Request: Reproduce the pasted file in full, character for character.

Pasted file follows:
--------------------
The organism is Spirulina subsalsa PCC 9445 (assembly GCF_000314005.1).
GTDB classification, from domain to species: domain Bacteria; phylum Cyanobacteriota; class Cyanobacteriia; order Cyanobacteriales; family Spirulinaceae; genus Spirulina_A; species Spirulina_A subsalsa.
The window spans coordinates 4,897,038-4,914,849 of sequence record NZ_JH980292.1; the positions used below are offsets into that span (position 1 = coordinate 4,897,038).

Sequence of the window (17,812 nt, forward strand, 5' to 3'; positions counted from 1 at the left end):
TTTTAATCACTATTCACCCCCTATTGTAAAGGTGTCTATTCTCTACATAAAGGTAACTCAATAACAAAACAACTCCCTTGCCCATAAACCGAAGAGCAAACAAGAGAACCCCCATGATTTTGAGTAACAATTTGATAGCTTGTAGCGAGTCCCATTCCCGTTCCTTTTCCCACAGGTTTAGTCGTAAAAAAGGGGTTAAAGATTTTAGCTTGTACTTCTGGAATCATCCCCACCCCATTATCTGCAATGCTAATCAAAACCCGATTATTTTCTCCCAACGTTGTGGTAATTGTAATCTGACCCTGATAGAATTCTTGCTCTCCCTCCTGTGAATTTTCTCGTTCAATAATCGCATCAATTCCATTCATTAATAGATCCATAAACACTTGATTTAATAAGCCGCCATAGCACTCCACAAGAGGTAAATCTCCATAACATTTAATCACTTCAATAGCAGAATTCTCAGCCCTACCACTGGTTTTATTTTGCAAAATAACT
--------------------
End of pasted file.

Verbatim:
The organism is Spirulina subsalsa PCC 9445 (assembly GCF_000314005.1).
GTDB classification, from domain to species: domain Bacteria; phylum Cyanobacteriota; class Cyanobacteriia; order Cyanobacteriales; family Spirulinaceae; genus Spirulina_A; species Spirulina_A subsalsa.
The window spans coordinates 4,897,038-4,914,849 of sequence record NZ_JH980292.1; the positions used below are offsets into that span (position 1 = coordinate 4,897,038).

Sequence of the window (17,812 nt, forward strand, 5' to 3'; positions counted from 1 at the left end):
TTTTAATCACTATTCACCCCCTATTGTAAAGGTGTCTATTCTCTACATAAAGGTAACTCAATAACAAAACAACTCCCTTGCCCATAAACCGAAGAGCAAACAAGAGAACCCCCATGATTTTGAGTAACAATTTGATAGCTTGTAGCGAGTCCCATTCCCGTTCCTTTTCCCACAGGTTTAGTCGTAAAAAAGGGGTTAAAGATTTTAGCTTGTACTTCTGGAATCATCCCCACCCCATTATCTGCAATGCTAATCAAAACCCGATTATTTTCTCCCAACGTTGTGGTAATTGTAATCTGACCCTGATAGAATTCTTGCTCTCCCTCCTGTGAATTTTCTCGTTCAATAATCGCATCAATTCCATTCATTAATAGATCCATAAACACTTGATTTAATAAGCCGCCATAGCACTCCACAAGAGGTAAATCTCCATAACATTTAATCACTTCAATAGCAGAATTCTCAGCCCTACCACTGGTTTTATTTTGCAAAATAACT